On June 15, Zharko Daniloski and associates from the New York Genome Centre and New York University posted a similar work, but they had used lentivirus for pseudotyping as against retroviruses by the Scripps group. They observed that in multiple cell lines, including human lung epithelial cells, lentivirus carrying the D614G mutation was up to eightfold more effective at transferring foreign genetic material into human cells than the wild-type lentivirus. “This,” the authors said, “provides functional evidence that the D614G mutation in the Spike protein increases transduction of human cells…. Given that several vaccines in development and in clinical trials are based on the initial [unmutated] Spike sequence, this result has important implications for the efficacy of these vaccines in protecting against this recent and highly-prevalent SARS-CoV-2 isolate.” They did, however, note as a caveat that the pseudotyped lentivirus model had a different pathway for assembling the entire virus [as it multiplies in the host] and it was unclear whether the number of Spike molecules on the pseudotyped lentivirus is comparable to that of the full SARS-CoV-2 virus.

So, is the D614G mutation likely to have serious implications for worldwide vaccine development?

Before we address that question, as an aside, we note here that, on May 31, scientists from the Council of Scientific and Industrial Research (CSIR) laboratories of the Centre for Cellular and Molecular Biology (CCMB), Hyderabad, and the Institute for Genomics and Integrative Biology (IGIB), New Delhi, posted on the e-preprint server bioRxiv an analysis of publicly available genomic data of 361 Indian isolates, an order of magnitude more than what Biswas-Majumder had access to. They found that, while Type A2a continues to be dominant in India, a new type, which they had christened A3i, characterised by four other mutations, had begun to appear with significant frequency in India.

However, as the authors of this work themselves note in the paper, the mutations that define this particular Type A3i all pertain to structural proteins, the Nucleocapsid (N) protein and the Envelope (E) while A2a had to do with amino acid substitution in the S protein and Membrane (M) protein, the critical infective components of the coronavirus SARS-COV-2. So mutations in Type A3i have no particular significance vis-a-vis vaccine development efforts.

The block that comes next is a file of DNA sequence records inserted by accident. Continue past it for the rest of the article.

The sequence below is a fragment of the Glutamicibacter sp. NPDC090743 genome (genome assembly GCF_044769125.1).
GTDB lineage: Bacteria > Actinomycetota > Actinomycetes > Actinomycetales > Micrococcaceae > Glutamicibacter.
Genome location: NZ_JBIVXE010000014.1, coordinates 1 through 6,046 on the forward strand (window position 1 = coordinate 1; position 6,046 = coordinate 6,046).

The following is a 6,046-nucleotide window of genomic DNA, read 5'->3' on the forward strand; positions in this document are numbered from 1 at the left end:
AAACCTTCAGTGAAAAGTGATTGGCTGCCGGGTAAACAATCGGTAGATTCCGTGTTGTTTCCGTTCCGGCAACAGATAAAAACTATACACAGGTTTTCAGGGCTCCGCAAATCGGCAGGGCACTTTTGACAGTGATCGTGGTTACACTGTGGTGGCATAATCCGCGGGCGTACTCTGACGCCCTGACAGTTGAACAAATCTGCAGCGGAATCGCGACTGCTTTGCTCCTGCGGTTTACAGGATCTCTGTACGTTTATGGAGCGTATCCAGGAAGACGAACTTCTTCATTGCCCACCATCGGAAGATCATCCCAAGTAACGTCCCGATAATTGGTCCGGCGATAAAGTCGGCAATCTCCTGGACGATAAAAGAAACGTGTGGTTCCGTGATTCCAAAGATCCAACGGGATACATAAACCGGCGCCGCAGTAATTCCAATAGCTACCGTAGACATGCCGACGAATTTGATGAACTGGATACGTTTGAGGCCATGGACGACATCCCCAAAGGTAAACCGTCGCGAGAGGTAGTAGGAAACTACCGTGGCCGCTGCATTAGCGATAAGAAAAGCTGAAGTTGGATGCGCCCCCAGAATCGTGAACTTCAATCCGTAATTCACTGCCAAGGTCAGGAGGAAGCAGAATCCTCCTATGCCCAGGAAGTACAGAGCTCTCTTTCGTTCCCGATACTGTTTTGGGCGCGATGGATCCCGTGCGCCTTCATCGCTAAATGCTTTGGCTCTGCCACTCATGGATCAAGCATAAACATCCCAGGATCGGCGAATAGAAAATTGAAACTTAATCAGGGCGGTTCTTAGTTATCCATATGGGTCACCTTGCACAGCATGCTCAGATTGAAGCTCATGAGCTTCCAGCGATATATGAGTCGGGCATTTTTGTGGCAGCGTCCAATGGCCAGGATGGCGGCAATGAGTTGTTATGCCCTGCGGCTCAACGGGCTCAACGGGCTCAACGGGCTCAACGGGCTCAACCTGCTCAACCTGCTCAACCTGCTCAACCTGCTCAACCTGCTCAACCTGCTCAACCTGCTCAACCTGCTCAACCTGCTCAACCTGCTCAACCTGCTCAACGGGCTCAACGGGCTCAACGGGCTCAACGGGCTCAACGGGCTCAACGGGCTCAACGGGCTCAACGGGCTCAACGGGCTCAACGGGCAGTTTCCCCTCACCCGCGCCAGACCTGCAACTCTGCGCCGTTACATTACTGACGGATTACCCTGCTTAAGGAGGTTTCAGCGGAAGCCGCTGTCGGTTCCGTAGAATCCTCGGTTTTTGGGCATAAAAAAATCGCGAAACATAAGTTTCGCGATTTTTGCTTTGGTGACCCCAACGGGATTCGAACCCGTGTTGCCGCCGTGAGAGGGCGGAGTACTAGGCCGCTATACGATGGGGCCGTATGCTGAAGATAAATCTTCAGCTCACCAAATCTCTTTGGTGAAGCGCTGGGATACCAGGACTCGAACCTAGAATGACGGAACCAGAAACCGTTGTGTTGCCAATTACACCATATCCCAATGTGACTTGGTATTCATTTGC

Responding to a basic query, whether mutation D614G had any implication for vaccine development that is based on the original unmutated strain, Shahid Jameel, former virologist from the International Centre for Genetic Engineering and Biotechnology (ICGEB), New Delhi, and currently the chief of the Wellcome Trust-DBT India Alliance, said: “From a vaccine point of view… the most important region is the receptor binding domain (RBD) in the Spike protein that attaches to the ACE2 receptor on the surface of target cells. However, the RBD in the SARS-CoV-2 Spike protein is located between amino acids 319 to 529. This is away from the region of this mutation (amino acid 614). Therefore, this is unlikely to have any effect on the vaccines that are being developed using either the complete Spike protein or its RBD.”

This is certainly reassuring that the strategies and efforts currently under way are not going to be impacted by this mutation that seems to have given the virus a selective advantage over the other types. Its apparent increased infectivity and stability notwithstanding, any efficacious and viable vaccine targeting the S protein that is ready should, according to Jameel, be effective as a public health measure, which needs to be made available globally, sans politics and diplomacy, as an affordable prophylactic against COVID-19.